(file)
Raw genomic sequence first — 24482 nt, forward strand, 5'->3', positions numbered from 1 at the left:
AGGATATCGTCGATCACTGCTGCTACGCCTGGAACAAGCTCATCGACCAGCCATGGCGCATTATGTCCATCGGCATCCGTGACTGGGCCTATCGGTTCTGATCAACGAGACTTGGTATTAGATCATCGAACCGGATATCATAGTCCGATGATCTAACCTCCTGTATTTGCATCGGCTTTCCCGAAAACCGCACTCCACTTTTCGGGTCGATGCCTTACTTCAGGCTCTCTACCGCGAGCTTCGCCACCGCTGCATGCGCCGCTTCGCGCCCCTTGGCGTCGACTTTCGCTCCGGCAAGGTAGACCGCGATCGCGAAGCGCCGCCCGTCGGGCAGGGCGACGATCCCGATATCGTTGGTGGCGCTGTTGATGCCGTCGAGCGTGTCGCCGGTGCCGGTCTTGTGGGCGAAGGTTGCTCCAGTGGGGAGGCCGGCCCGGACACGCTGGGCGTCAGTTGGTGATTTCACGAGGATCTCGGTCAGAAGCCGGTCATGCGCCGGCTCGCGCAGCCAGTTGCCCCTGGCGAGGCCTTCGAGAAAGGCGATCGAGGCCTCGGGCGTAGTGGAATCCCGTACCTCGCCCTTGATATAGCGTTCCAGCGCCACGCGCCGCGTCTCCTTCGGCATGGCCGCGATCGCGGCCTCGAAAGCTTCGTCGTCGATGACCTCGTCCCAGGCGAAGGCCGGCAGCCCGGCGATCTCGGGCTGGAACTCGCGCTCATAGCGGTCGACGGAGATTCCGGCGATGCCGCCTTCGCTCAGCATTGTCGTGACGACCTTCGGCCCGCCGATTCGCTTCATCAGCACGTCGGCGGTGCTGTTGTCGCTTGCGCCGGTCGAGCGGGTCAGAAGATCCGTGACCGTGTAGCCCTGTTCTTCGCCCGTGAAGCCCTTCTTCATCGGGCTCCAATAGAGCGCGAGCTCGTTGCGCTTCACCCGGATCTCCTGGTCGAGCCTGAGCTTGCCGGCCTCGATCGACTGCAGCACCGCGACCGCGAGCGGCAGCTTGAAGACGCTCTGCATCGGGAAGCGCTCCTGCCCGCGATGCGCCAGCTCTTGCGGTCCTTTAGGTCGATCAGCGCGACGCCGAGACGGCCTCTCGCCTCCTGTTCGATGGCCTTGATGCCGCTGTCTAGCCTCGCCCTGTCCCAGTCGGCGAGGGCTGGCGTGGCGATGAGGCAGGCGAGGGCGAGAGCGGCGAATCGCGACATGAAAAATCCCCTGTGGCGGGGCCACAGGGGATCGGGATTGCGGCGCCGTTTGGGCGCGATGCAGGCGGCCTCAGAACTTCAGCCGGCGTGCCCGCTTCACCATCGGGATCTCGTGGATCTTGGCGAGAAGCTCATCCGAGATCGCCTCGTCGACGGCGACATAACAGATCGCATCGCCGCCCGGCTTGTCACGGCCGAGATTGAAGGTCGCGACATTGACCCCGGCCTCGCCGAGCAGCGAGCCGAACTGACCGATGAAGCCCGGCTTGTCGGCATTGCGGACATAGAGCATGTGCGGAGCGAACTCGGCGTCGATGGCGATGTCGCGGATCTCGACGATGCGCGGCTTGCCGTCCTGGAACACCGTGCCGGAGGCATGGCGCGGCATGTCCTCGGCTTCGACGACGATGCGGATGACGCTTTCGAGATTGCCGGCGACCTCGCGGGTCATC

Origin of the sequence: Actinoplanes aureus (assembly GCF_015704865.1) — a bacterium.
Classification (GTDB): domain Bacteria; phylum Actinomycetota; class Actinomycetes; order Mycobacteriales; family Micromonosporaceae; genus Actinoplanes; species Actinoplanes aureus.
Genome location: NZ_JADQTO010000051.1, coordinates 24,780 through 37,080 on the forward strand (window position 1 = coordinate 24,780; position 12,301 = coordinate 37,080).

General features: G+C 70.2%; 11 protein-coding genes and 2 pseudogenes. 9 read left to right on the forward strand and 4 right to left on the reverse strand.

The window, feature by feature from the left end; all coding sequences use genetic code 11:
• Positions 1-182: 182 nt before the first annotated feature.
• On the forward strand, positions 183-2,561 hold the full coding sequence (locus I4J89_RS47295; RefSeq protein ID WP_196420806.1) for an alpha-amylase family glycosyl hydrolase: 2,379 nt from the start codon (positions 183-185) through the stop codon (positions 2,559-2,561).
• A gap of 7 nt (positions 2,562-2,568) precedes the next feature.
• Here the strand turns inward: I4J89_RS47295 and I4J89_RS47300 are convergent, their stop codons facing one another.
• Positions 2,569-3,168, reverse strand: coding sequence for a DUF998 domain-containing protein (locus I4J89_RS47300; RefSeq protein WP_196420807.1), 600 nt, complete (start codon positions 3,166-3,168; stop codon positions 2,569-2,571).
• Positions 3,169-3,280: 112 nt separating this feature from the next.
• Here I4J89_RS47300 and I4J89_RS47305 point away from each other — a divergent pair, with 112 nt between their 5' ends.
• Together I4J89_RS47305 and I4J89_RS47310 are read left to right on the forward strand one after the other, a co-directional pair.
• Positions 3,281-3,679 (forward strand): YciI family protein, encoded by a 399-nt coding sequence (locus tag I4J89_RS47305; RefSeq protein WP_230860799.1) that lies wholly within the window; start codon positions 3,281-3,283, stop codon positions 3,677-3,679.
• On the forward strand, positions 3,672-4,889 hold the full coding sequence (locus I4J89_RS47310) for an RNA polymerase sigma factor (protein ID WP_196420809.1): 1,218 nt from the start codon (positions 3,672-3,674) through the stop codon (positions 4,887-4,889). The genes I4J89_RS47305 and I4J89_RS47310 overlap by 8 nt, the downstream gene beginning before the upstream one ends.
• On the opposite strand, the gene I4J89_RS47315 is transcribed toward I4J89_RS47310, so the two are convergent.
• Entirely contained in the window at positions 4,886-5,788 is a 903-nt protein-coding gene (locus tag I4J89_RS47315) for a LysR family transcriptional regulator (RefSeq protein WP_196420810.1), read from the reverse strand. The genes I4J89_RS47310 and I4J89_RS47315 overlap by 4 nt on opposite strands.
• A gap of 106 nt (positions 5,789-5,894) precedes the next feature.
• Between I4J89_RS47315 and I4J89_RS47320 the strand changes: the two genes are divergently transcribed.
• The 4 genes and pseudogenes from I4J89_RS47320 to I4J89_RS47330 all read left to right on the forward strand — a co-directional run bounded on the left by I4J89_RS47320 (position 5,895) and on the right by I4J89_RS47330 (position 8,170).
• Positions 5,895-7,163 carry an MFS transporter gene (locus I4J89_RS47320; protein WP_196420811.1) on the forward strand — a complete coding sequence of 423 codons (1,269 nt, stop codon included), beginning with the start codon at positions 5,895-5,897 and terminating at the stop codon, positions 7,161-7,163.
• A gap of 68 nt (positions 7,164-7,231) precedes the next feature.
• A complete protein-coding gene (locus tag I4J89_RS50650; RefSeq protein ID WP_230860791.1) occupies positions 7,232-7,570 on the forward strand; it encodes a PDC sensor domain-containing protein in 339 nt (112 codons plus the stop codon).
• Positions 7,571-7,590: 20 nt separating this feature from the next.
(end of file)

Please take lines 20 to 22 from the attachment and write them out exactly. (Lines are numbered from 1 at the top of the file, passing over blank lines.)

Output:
• A gap of 106 nt (positions 5,789-5,894) precedes the next feature.
• Between I4J89_RS47315 and I4J89_RS47320 the strand changes: the two genes are divergently transcribed.
• The 4 genes and pseudogenes from I4J89_RS47320 to I4J89_RS47330 all read left to right on the forward strand — a co-directional run bounded on the left by I4J89_RS47320 (position 5,895) and on the right by I4J89_RS47330 (position 8,170).